Sunday, August 19, 2012

The Scarlet Pimpernel- Movie to Book Comparison

As I have just finished reading The Scarlet Pimpernel this morning (or what will most likely be yesterday morning by the time anyone reads this), I decided to do a brief (very brief) comparison of the movie and the book. (The 1982 movie version, of course.) Though, as I liked some things from the movie better than the book, and some things from the book better than the movie, I don't know if this will turn into a true comparison, or just my giving my opinions.

What I liked about the movie, which I saw first, was that they gave some of the background of Sir Percy and Marguerite, which is only briefly covered in the book. This obviously means they made some stuff up themselves, based off of the little information given in the text, but it works.
I also preferred the movie's version of how Chauvelin discovers the identity of the Scarlet Pimpernel. To me, the meeting in the library between The Scarlet Pimpernel and Marguerite was better than the bland dinner room scene in the book. Even with the discussion that happens after she and Sir Percy arrive home, it was so much better in the movie. Her telling him, without knowing it, everything that really happened, bringing him to finally forgive her. I loved it.

What I liked about the book was, first, that I did not get annoyed as easily with Sir Percy's personality. Perhaps this is because the book is almost all about Marguerite's part of the story, and we do not always see and hear Sir Percy? But I have to say I absolutely loved the book ending! From the moment Marguerite finds out who her husband really is, onward. I think it showed Marguerite's newly found love for Sir Percy much better- the fact that she would go through all those hardships to find her husband and ensure his safety speaks volumes more than the typical sword fight at the end of the movie with practically no sign on Marguerite's side of her new, fiercer love.

The toss-ups were these:
1. I don't know which plot line I preferred- the book's rescue of the Count de Tournay, or  the movie's rescue of the dauphin.
2. The fact that Sir Percy does not say "Sink me!" anywhere in the book! I didn't know whether to feel disappointed or triumphant in that fact. :-P (Hate me, if you will, but it did start to annoy me in the movie.)

Have any of you both seen and read? What do you think?


Anonymous said...

I have seen 2 versions of the movie renditions of the book: the 1982 version with Jane Seymour and Anthony Andrews, and the BBC series.

After viewing both movies, I would say that although the BBC version "re-writes" the book, it was still fun to watch it for what it was. However, I liked the 1982 movie better for the acting, action, and settings. The annoying thing for me in the 1982 movie was the melodramatic background music, which betrays the "theatre" side of me.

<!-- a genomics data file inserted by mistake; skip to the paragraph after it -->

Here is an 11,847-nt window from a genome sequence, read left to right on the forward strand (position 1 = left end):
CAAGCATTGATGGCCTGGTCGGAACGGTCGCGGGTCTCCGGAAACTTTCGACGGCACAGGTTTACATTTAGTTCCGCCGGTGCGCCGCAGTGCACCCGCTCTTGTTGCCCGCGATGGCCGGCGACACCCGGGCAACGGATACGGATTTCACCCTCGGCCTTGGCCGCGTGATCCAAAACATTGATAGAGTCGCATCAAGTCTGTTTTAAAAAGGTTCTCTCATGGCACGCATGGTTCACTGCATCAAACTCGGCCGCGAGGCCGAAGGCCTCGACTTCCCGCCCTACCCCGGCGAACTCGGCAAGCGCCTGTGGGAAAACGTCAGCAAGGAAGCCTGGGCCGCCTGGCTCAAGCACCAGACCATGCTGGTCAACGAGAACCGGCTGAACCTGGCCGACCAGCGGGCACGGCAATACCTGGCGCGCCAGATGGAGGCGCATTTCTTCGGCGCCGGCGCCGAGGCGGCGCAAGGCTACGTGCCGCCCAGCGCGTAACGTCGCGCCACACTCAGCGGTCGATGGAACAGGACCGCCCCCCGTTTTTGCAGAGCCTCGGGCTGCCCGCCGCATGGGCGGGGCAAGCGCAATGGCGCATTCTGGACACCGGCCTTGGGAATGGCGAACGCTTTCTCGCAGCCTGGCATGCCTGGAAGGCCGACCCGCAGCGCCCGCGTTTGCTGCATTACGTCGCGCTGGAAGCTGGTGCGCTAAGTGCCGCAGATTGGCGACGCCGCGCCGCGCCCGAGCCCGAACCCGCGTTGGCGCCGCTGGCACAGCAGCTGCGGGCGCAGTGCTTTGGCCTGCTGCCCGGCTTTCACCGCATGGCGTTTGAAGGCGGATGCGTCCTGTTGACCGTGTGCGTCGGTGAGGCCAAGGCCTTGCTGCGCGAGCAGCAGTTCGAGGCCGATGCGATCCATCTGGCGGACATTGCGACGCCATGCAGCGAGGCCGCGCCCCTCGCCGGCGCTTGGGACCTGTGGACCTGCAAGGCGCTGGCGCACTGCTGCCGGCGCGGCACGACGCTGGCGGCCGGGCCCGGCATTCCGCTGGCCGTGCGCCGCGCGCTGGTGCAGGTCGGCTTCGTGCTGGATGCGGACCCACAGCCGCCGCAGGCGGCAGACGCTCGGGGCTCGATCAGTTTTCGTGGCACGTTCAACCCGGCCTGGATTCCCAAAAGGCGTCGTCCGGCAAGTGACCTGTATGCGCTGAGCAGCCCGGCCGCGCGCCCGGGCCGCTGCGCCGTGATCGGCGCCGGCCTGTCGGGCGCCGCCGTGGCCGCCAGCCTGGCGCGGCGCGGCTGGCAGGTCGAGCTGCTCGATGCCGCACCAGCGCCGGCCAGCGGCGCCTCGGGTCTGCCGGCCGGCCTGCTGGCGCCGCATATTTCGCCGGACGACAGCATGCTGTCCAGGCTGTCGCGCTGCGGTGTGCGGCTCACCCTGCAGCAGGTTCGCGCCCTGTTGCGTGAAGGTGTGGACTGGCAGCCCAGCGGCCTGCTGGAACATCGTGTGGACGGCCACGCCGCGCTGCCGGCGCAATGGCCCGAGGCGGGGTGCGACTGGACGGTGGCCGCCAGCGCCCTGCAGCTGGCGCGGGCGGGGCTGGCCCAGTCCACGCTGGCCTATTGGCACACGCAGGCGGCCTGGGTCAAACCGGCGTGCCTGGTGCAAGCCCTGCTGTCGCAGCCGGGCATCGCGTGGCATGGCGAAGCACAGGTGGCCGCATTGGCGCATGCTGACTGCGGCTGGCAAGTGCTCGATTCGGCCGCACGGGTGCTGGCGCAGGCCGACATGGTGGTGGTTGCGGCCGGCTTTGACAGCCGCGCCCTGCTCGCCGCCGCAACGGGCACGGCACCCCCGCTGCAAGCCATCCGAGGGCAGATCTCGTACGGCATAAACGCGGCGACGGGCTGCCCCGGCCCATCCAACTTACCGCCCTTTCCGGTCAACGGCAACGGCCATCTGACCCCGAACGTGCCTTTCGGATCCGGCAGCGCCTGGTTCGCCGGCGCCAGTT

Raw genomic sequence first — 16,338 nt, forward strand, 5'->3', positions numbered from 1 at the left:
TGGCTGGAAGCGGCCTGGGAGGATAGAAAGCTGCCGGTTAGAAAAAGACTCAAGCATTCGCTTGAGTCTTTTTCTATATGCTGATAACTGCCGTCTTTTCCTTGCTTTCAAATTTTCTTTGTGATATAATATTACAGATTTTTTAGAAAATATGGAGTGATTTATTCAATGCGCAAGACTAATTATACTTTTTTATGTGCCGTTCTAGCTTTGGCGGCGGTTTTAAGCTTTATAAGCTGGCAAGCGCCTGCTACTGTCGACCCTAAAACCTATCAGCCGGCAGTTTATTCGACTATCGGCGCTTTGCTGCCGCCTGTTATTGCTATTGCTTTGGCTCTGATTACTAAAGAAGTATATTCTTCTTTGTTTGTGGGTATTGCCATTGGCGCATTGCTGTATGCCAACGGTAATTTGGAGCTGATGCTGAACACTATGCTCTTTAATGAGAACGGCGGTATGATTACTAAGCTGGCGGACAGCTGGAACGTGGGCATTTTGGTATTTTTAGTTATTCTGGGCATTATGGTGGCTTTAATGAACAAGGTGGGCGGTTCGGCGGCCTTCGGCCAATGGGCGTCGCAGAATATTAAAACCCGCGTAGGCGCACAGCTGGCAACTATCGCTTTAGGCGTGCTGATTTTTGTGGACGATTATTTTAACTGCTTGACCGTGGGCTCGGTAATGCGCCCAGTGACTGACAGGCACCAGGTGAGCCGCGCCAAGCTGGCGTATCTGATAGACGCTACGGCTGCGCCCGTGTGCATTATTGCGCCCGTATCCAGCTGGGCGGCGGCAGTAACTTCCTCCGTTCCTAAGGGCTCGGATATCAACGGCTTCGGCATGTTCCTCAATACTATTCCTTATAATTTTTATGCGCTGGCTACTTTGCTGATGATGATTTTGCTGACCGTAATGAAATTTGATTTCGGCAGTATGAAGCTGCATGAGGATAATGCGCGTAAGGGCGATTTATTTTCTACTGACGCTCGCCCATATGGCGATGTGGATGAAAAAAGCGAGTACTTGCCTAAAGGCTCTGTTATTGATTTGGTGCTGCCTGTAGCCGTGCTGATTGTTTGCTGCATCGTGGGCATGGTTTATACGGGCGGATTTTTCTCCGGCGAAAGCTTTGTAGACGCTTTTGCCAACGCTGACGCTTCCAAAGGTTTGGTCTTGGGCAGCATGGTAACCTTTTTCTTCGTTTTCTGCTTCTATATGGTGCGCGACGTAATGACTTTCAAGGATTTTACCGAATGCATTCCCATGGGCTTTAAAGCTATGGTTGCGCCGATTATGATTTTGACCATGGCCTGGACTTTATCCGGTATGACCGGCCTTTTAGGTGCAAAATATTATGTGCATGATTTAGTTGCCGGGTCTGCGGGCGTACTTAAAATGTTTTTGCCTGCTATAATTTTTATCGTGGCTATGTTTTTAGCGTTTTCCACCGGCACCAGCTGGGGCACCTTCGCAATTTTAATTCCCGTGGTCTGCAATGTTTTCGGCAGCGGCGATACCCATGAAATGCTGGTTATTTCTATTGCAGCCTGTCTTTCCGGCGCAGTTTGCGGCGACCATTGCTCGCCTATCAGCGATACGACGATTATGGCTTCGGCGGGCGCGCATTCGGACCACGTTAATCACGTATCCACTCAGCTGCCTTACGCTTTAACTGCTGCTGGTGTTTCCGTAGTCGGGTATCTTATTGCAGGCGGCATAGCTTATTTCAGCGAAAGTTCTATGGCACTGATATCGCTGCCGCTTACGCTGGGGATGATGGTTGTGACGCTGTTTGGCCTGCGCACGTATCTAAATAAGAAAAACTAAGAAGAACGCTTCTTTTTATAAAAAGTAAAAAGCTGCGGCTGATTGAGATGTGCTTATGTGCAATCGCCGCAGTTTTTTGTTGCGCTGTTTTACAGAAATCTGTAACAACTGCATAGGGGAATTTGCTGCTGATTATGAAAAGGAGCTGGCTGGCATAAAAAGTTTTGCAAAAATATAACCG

As for the book, I love the writing. It's well-composed, intriguing, and is the type of book that is hard to put down when reading. I think this book, along with Pride and Prejudice, did more to springboard me into a love of reading, writing, and history (originally not my favorite studies in school).

Understandably, the movie had to be condensed into a 2-hr. time frame that portrayed the messages of the time period with the political conflicts, as well as romance, secret identities, action, and rescues of the people in distress. In meeting those goals, it does well.

I do like the movie scenes of Sir Percy's discovery of Maguerite's loyalty, her having been blackmailed,and her true conscience. In a sense, her true identity is revealed, too.

I am a sucker for a good duel with the hero overcoming the villain. I also think Ian McKellar did an excellent job in the role of Chauvelin who was continually caught off guard by the Scarlet Pimpernel. Ian's reactions added a comedic element to the movie that is priceless.

In reading the book (which I confess I need to re-read), the language, the political commentaries of the historical background of the setting, the development of characters, the intertwining plot line, the unraveling of identities, and the depth of love Sir Percy conceals from Marguerite are all elements that convey more likable elements to the story.

I haven't read or seen the play version, but I suspect that it, too, in its condensed form may bear similarities to the movie. It also may be truer in content to the novel. My final analysis: I loved both the movie and book. Both achieved their purposes and were intriguing.

(Sorry for the long post. I did shorten it, though. lol)

Anonymous said...

I think the movie was soooo much better than the book to be honest.

Lol, I love how Sir Percy was so very brilliantly stupid! (I loved when he said ‘Odds fish’ or ‘Sink me!’) Though I can understand that it may get on peoples nerves… Just so it will be on record, I love Chauvelin just cause Ian McKellar did him!
The book was okay but I really wished that it was more focused on Sir Percy (and a little more Chauvelin). It seemed to be more of a third person diary. But I have to admit it was purty sweet!

Thx for taking the time to write blogs 